Global Shortfall of 1.8 Billion Jobs: How should we respond?

There is a global shortfall of about 1.8 billion good formal jobs, according to Jim Clifton, CEO of Gallup.* That is nearly a quarter of the world’s population.

Many people live in the insecure informal job sector, which often is filled with survival activities in the form a subsistence business. Most people hope for a formal job, but many have no or little prospect to find one. And the problem is increasing.

50 million new jobs need to be created in the Arab world alone by 2020 and there is no indication of that happening. Unemployment rates are 24% in Egypt, 27% in Jordan, 30% in Tunisia, 39% in Saudi Arabia and 46% in Gaza. (The Economist 10 Sep 2011)

44 million people in the so called rich world are unemployed and another 11 million are underemployed. The human costs are enormous, for joblessness increases depression, divorce, substance abuse, etc.

Youth are disproportionately affected and it goes for both rich and poor countries. In Spain, for example, 46 percent of young people under the age of 25 are out of work. In South Africa it is over 50 percent.

The challenge is huge and global. What must be done?

Handouts do not give dignity – jobs do.**

Aid can ease problems temporarily but cannot create 1.8 billion new jobs.

Micro-loan programs can help, but tend to build the informal economy and thus run the risk of cementing people and nations I poverty.

Jim Clifton writes:” The demands of leadership have changed. The highest levels of leadership require mastery of a new task: job creation.”

But as we stress again and again in the global business as mission movement: We don’t want just any kind of jobs. The Mafia also creates jobs. The traffickers put people to work in the sex industry. No, we want to create jobs with dignity that add value to life, which bring good and holistic transformation to people and societies.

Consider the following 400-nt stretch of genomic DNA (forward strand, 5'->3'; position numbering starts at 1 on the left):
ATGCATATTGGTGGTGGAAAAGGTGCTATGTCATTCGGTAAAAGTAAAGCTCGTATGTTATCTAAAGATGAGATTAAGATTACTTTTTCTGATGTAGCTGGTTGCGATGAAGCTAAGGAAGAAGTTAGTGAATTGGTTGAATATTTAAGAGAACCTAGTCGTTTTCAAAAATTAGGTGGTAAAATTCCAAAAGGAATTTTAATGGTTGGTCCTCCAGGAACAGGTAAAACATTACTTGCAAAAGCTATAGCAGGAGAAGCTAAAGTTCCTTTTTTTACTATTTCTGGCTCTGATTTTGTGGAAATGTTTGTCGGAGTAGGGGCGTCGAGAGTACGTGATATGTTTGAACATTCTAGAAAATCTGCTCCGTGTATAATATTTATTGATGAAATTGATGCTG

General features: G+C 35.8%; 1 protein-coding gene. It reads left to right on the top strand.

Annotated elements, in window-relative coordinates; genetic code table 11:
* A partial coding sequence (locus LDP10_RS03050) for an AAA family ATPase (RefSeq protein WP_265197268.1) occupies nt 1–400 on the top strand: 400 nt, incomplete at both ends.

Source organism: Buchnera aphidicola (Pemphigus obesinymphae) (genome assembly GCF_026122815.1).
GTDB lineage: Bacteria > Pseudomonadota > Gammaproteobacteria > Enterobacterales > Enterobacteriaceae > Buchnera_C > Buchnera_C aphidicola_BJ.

To this end we need innovators, entrepreneurs and mentors. One study referred to in The Economist (10 Sep 2011) “shows that between 1980 and 2005 all net new private-sector jobs in America were created by companies less than five years old”.

As stated in the Business as Mission Manifesto***:

We call upon the Church worldwide to identify, affirm, pray for, commission and release business people and entrepreneurs to exercise their gifts and calling as business people in the world – among all peoples and to the ends of the earth.

We call upon business people globally to receive this affirmation and to consider how their gifts and experience might be used to help meet the world’s most pressing spiritual and physical needs through Business as Mission.

Mats Tunehag

* Excerpted from The Coming Jobs War by Jim Clifton (Gallup Press, October 2011)

** John Paul II has written a brilliant encyclical on work and human dignity. Please see

*** The Business as Mission Manifesto can be found here:

Korean translation of this article is available here: